It feels me you can't prove it that a very sizable portion of starts for next year are going to be, you know, under limitation. Now, if it ends up being only 10% instead of 25%, you know, still, you're looking at a housing shortage. I know that there there's many with different opinions on this. I believe there's been a production shortage, housing shortage across the country.

If you talk to mayors and governors across the country, their single biggest concern is workforce, housing, workforce, housing supply, and affordability. It is a drumbeat that is in almost every major city and every state. And we feel that there is a shortage that is going to be compounded by the fact that there will be some production and reduction out of this. And whether it's 10% or 35%, it's still going to be short supply and, I think, the more limited downturn.

Alan Ratner -- Zelman and Associates -- Analyst

I appreciate the insight there, Stuart. Second, I think you kind of touched on it a little bit. You highlighted your can rate peaking in October. But just to kind of be more explicit, can you just talk about what changes you have seen over the last, you know, three, four weeks with, you know, pullback in rates? Have you seen homebuyer demand improving? And, you know, any pricing power coming back even or maybe a moderation in the need for additional incentive thus far in November and early December so far?

Rick Beckwitt -- Co-Chief Executive Officer and Co-President

We've seen a combination of increased traffic, greater buyer demand, traffic increase both on the community level and on our website. Definitely you fewer cans, which we noticed. And all of that is just being stabilized in the environment, hasn't quite led to higher pricing yet, but those are generally what happens before you gain some sort of pricing power that counts.

Alan Ratner -- Zelman and Associates -- Analyst

Thanks, Rick. And just to be clear, that is incorporated in your 1Q order guidance of down 15 to, I think, 25 or so percent. That incorporates the --

Rick Beckwitt -- Co-Chief Executive Officer and Co-President

Yes, that's the range that we're expecting at this point in time.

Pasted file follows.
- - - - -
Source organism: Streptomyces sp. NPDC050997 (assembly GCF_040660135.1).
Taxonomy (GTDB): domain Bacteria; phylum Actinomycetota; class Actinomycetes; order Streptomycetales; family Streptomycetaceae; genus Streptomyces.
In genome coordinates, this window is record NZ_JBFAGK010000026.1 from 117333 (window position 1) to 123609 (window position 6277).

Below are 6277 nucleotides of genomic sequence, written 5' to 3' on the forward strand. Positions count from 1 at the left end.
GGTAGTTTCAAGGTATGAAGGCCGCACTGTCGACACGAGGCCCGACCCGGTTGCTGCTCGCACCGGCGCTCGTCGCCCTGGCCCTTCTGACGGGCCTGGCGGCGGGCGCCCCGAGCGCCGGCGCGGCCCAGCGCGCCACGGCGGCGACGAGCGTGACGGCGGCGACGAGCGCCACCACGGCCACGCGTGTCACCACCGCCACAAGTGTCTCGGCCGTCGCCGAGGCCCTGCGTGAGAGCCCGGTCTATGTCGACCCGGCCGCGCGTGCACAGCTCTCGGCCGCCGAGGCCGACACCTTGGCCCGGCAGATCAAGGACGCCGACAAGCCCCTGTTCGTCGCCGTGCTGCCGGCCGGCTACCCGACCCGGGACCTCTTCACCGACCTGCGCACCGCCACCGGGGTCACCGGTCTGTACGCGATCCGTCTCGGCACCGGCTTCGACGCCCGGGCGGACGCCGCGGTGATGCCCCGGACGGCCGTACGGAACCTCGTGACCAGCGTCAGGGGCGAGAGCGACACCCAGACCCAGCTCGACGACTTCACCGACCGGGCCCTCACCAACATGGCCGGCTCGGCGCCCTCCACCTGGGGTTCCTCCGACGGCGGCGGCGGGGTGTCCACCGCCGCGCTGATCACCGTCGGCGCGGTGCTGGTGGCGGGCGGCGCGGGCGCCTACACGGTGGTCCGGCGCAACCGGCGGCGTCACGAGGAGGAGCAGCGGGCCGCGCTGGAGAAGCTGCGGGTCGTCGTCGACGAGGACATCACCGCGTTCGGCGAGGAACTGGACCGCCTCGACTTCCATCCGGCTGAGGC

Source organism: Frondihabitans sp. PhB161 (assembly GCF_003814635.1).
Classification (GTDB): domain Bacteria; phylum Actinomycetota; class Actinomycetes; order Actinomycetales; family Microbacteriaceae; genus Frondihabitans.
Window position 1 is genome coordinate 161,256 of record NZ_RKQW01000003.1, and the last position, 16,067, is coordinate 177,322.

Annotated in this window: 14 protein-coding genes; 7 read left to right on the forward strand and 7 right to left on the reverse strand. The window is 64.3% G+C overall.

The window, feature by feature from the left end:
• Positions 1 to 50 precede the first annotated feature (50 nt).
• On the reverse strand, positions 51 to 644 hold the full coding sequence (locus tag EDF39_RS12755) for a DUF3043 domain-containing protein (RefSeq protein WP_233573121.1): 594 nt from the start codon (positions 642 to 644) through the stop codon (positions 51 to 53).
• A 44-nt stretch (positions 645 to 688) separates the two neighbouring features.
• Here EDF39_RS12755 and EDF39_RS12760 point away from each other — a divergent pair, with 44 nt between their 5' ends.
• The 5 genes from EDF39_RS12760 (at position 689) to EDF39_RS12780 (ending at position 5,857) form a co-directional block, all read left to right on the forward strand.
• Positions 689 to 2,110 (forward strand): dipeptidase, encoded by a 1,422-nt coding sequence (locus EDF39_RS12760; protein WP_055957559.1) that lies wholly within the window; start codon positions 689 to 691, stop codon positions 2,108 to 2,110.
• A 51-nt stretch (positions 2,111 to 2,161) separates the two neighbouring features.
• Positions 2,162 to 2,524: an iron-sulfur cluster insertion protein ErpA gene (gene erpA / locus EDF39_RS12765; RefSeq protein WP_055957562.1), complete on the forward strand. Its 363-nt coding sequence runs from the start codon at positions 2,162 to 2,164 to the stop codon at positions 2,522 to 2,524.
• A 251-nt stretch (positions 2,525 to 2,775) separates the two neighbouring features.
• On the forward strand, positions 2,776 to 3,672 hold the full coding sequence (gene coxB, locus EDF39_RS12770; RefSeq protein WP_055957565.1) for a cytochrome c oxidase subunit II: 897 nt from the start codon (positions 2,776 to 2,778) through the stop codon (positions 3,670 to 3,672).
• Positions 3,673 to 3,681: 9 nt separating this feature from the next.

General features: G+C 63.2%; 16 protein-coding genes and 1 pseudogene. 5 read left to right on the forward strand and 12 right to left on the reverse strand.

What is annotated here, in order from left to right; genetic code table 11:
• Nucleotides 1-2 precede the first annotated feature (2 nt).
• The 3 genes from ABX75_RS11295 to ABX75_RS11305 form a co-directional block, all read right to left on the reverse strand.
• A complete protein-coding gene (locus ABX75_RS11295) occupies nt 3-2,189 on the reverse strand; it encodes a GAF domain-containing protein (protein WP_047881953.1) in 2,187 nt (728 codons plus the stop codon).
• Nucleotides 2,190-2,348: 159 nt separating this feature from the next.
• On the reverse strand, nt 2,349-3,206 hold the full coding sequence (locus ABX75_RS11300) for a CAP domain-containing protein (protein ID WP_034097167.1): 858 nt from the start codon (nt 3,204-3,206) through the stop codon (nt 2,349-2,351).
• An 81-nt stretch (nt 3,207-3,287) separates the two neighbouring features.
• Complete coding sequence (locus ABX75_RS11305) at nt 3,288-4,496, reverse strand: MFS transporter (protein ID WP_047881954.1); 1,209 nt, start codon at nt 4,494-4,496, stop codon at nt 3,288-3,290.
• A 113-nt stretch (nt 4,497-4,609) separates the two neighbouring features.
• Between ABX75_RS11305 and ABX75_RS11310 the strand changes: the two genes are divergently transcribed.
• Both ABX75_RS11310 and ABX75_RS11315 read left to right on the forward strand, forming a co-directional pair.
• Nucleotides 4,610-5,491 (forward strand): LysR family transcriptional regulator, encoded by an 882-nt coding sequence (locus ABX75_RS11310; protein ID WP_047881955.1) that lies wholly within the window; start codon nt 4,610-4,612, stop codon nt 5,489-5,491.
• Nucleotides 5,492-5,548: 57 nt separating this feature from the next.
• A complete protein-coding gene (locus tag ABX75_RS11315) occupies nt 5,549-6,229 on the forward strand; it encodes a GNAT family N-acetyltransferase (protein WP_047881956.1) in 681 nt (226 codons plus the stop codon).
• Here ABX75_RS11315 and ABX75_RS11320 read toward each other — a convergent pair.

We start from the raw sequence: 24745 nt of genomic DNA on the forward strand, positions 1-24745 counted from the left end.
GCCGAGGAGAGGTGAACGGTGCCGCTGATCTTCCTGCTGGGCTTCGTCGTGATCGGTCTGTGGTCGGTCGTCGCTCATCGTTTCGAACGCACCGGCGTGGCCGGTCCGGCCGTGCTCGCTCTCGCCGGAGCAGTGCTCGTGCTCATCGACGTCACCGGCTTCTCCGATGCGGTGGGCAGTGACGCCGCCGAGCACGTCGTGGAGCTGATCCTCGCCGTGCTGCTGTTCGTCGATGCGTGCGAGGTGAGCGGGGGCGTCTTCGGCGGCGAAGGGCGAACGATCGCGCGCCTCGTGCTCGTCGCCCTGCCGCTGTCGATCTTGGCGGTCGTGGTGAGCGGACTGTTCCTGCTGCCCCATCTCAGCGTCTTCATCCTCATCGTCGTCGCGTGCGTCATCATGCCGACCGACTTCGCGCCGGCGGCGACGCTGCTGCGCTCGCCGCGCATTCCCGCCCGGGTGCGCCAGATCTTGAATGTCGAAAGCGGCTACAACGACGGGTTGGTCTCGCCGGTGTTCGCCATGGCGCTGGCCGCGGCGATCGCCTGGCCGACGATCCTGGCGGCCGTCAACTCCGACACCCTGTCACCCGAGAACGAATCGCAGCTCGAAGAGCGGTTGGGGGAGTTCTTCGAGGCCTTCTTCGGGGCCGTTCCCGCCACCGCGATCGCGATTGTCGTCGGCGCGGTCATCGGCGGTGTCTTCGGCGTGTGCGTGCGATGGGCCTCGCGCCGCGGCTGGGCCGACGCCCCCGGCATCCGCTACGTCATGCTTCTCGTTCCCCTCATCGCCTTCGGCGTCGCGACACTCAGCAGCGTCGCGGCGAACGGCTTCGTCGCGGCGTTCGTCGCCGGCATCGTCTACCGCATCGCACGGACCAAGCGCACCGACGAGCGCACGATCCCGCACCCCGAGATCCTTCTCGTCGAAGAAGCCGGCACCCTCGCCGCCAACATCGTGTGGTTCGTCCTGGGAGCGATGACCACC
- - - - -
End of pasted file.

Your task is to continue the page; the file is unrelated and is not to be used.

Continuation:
Alan Ratner -- Zelman and Associates -- Analyst

OK. All right. Thanks a lot, guys.

Stuart Miller -- Executive Chairman

OK. Thanks, Alan. One more question, please.

Operator

Thank you. Our final question comes from Mike Rehaut from JPMorgan. Please go ahead.

Stuart Miller -- Executive Chairman

Hi, Mike.

Michael Rehaut -- JPMorgan Chase and Company -- Analyst

Great. Thanks so much. Appreciate you taking my questions.

Stuart Miller -- Executive Chairman

Nice to end the call today.

Michael Rehaut -- JPMorgan Chase and Company -- Analyst

Appreciate that, Stuart. First question, just wanted to be clear. I'm sorry if I'm not fully grasping elements of the guidance or comments. But on, on your view around or outlook around first quarter gross margins being the lowest of the year and improving from there on in.

Just wanted to be clear that, or perhaps you could articulate a little bit, what type of view on price or pricing trends over the next six to nine months does that incorporate? Because certainly it appears that it's incorporating some amount of cost relief, I guess, as you're going into the back half. Just curious how much of a basis-point standpoint the cost relief is, but, more importantly, what type of view on price. Does that outlook for gross margins throughout fiscal '23 reflect?

Rick Beckwitt -- Co-Chief Executive Officer and Co-President

So, from a price ASP standpoint, we're not assuming any depreciation in the market. That's where we're underwriting that. That's what we see out there. To the extent that there's price appreciation or we're able to increase our ASP, what we do with incentives.